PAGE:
6. Mary--so glad you dropped by and that you like the interviews.Celia

  7. KATHYE--I'm glad you like the format. I think I'll copyright it!!! I enjoy doing these, too. I can't wait to read their answers.

  8. Better late than never! I made it! LOL Love the questions and the answers from everyone. These are all books I want to read, and I really enjoy learning more about my friends, the authors!Great interview questions, Celia.

  9. CHERYL--thank you, thank you. We all appeciate it.
    Celia Yeary

  10. Hi Celia, better late than never as Cheryl said. Thank you for the mini-interview. Waving to Keena and Bess. It's so interesting to read our responses and see how we each have similar or different appraoach to the same questions. I am preparing and packing to leave to Akron for Romanticon, the Ellora's Cave/Cerridwen Press convention and am just sitting in front of my computer after a morning of non-stop running around.

  11. Hi Mary, Kathy, Cheryl, so glad you enjoyed the answers. Count on Celia to always come with fantastic ideas, guaranteed to interest everyone.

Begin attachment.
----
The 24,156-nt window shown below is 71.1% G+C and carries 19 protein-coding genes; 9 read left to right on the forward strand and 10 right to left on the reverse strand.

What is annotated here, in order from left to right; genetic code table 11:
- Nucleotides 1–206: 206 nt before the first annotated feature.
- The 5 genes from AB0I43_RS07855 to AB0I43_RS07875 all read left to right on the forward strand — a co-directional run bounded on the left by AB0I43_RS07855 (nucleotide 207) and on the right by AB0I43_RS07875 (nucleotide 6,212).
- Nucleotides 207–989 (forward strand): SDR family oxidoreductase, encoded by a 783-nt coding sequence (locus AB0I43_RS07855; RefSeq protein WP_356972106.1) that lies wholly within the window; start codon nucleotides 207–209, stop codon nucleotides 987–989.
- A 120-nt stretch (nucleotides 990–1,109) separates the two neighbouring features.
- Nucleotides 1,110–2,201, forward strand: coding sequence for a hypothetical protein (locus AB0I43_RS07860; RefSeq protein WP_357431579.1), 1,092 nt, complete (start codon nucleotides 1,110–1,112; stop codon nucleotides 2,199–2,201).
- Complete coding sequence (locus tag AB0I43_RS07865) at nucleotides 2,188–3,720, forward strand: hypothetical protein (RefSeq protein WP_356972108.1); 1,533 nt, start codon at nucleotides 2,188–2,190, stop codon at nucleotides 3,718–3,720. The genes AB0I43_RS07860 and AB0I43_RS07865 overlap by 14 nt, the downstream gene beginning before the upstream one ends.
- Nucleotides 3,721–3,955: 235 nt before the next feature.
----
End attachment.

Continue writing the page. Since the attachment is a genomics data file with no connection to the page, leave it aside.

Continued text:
12. MONA--I like the comparisons of the answers, too. They really do give us more insight into the authors. Have a good trip to Akron--and have fun enough for all of us! Celia

  13. Hi Bess, Mona and Keena,
    Great interview Celia, short and to the point. Ladies you are all legends in my eyes. Nice people and fabulous writers.


  14. MARGARET--thank you for us all. We appreciate visitors! I just read your interview--it was great. You relaly do know your history. I left a message for you. Celia

  15. Great interview. I enjoyed reading it. Lots of diverse ideas flowing from this group.

  16. I'm late but I enjoyed this. Great questions and interesting answers. :-)

  17. Three authors, three question - this works so well. Hurrah for you gals to say there is no point in comparisons with other authors, finding your own voice is what really counts. Fab stuff!

    Jane x